Next week’s mini-Budget must be the blueprint Australia did not get in the pre-election frenzy of the Morrison Government’s dying days.
To reset expectations and fight inflation, the Albanese Government’s first budget must show restraint in the face of calls for poorly targeted cost-of-living relief. It must also limit any new spending to measures that will actually grow capacity in the economy.
This is a lot trickier than it sounds when the economy is hitting the hip pocket hard, but temporarily bolstering the budget bottom line.
The newly announced plan to extend paid parental leave to 26 weeks is a key workforce participation measure and will help more households balance work and children in a more equitable way. It is also good to see the new Women’s Economic Equality Taskforce advising on the model.
The promised boost to childcare will simultaneously ease cost-of-living pressures while lifting workforce capacity, by allowing more parents to enter the workforce and reducing some of the disincentives to working more hours.
We still need greater clarity on the Government’s infrastructure announcements, in particular the role that business cases and bodies such Infrastructure Australia will play in decisions on funding and the priority projects that will drive future growth.
Beyond immediate measures, the Budget will outline the Government's medium-term strategy. Having identified debt servicing as one of the big five pressures on the budget, that strategy must centre on the Government's approach to reduce debt over time and rebuild fiscal buffers for the next crisis.
The “over time” part is important, because Australia is not facing an immediate debt emergency. Net debt is tracking at around a quarter of the economy or half of the trillion-dollar amount regularly bandied about. That doesn’t mean we shouldn’t start preparing now for the expected economic shock that comes along each decade on average.
Every episode of debt consolidation has been different. This time, the Government is helped by much of the debt being locked in at very low interest rates. But the free lunch may well end there. Growing our way out of debt is far from assured by current global circumstances or official forecasts, suggesting the Budget may be called upon to do more of the heavy lifting over time.
Stage three tax cuts must be scaled back
Despite this conundrum, the stage 3 tax cuts look set to live another day. The recent frenzied debate about their fate is a sign of the trade-offs that will only become more stark with a permanent increase in government programs driving a 2 per cent of GDP structural wedge into the Budget.
But leaving the personal income tax system completely untouched is neither good tax policy nor a long-term panacea for our budgetary challenges. Left untouched, the system will become less progressive. The current tax package is not affordable and should be re-phased and scaled back in the Treasurer’s second budget, in May next year. That will allow a proper assessment of its affordability and the best options for both addressing bracket creep and maintaining progressivity.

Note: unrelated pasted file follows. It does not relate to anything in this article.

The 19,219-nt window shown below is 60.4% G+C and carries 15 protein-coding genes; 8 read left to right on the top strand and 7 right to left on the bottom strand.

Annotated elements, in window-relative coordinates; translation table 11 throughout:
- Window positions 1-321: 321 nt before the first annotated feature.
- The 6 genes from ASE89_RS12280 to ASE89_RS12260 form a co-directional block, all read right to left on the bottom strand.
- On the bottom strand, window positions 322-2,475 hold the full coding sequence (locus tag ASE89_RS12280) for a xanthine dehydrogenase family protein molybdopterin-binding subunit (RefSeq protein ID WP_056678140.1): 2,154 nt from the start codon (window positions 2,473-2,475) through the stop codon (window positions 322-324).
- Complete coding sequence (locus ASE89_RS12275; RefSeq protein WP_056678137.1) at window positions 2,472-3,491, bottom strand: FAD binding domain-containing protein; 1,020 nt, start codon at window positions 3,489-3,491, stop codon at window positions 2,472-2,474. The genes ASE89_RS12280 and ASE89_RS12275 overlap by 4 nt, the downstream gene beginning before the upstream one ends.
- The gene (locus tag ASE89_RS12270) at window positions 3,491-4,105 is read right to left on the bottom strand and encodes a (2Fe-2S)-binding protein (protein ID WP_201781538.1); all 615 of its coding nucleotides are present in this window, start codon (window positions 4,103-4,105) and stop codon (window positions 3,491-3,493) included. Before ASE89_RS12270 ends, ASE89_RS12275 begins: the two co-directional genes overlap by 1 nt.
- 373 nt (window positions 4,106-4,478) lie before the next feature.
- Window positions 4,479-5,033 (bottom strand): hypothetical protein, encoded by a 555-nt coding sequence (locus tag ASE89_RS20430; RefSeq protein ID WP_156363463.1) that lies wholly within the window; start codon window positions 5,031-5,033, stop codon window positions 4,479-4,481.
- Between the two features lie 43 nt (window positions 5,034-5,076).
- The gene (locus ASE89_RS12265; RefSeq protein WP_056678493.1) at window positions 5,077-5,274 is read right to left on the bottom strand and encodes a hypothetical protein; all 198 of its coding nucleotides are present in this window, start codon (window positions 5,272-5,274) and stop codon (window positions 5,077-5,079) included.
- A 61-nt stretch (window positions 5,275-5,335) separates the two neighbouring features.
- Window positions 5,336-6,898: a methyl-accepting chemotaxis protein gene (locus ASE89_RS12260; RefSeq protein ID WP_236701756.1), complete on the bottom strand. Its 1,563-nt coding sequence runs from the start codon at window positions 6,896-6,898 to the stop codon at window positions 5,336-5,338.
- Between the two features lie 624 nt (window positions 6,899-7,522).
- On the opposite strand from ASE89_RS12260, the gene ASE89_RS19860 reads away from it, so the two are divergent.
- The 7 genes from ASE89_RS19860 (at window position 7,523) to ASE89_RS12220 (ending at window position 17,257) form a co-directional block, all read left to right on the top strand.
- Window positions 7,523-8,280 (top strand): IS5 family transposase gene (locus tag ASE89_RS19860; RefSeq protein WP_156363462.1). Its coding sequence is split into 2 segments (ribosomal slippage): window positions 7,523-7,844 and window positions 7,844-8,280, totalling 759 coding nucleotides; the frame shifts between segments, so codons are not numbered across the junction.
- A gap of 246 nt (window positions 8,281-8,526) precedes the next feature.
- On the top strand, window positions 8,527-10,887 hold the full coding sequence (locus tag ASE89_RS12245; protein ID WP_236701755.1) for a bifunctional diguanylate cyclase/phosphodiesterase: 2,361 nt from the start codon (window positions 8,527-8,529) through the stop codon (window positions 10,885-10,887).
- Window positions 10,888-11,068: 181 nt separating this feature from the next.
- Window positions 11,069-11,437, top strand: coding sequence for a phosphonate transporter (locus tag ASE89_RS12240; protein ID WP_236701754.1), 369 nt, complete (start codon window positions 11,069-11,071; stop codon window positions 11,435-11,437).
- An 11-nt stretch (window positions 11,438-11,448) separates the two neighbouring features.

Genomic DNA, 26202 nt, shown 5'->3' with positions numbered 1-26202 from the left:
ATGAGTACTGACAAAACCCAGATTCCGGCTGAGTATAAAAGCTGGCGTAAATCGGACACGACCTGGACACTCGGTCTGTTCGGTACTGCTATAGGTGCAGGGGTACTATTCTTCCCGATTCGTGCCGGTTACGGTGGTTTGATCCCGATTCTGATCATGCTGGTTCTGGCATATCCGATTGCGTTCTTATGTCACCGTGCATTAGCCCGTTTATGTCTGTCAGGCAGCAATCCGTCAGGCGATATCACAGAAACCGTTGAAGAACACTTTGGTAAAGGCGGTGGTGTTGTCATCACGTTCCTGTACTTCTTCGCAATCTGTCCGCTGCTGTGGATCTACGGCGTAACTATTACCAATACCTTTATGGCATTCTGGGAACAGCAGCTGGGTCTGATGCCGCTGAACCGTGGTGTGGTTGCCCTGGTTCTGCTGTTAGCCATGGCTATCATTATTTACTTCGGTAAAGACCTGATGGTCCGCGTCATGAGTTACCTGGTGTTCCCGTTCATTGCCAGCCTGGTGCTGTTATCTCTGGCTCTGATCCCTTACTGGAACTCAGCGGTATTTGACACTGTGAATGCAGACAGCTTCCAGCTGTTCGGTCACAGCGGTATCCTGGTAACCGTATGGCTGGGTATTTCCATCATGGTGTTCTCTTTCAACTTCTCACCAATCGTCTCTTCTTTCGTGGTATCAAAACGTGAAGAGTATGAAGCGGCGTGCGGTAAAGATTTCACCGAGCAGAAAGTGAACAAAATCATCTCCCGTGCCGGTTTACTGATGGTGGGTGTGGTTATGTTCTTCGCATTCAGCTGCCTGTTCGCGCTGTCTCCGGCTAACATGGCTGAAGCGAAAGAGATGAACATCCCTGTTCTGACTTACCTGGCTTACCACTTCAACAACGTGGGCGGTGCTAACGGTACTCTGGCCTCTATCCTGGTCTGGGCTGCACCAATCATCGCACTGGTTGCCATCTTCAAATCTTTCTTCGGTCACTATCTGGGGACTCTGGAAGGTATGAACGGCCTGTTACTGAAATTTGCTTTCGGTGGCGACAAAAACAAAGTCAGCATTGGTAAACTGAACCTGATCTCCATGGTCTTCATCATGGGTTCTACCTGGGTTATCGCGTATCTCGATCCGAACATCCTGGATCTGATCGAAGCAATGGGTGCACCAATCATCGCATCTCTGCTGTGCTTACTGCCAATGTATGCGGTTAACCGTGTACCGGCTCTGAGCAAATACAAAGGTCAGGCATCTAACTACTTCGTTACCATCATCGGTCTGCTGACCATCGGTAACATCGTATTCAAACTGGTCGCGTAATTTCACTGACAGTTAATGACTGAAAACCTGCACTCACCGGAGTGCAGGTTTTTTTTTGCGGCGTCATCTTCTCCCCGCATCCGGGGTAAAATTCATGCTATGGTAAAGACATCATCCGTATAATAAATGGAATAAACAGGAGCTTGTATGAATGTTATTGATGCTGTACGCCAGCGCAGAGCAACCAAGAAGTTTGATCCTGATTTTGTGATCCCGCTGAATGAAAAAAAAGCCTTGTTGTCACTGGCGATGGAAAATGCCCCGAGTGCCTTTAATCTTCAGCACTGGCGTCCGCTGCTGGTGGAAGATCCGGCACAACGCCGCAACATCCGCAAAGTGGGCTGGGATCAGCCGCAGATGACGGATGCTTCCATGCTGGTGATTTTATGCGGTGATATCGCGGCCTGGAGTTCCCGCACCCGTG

As baby boomers retire, the fragility of Australia’s intergenerational bargain will become even more apparent. Working-age Australians will be forced to carry the fiscal burden of both past debts and future liabilities. The longer we put off changes to consumption and wealth taxes, the more fragile that compact will become.
No need for cynicism on ‘wellbeing’
Cynics might see the government’s proposed “wellbeing budget” framework as a cover for expensive new spending programs. But applied rigorously, it will sharply prioritise spending on the things that matter. Take health – despite our world-class health system, we are ranked 20th in the world for per capita spending on preventative health. The best gains in future health and wellbeing for each dollar spent will be made by putting more of our spending there.
Many commentators have played down the impact of the Government’s policies to end waste and rorts. They won’t turn the budget around, but they are an important marker of fiscal credibility. You cannot preach restraint while continuing to administer opaque and inefficient grants programs or let spending on public sector consultants run rampant.
If the Government wants to truly demonstrate its bona fides on transparency and discipline, it should reinstate regular evaluation into government programs and refresh the Charter of Budget Honesty Act. The 25-year old act needs renovation to lift the quality, transparency and scrutiny of federal finances. Our budget practices have not been updated despite developments such as the increasing gender lens needed on the Budget, the growing financial risks of climate change and the evolving role of the Parliamentary Budget Office.
Treasurer Jim Chalmers will have seven months between his first and second budgets, an advantage in an economic environment that is moving rapidly. Next week, he must double down rather than delay overhauling the budget blueprint.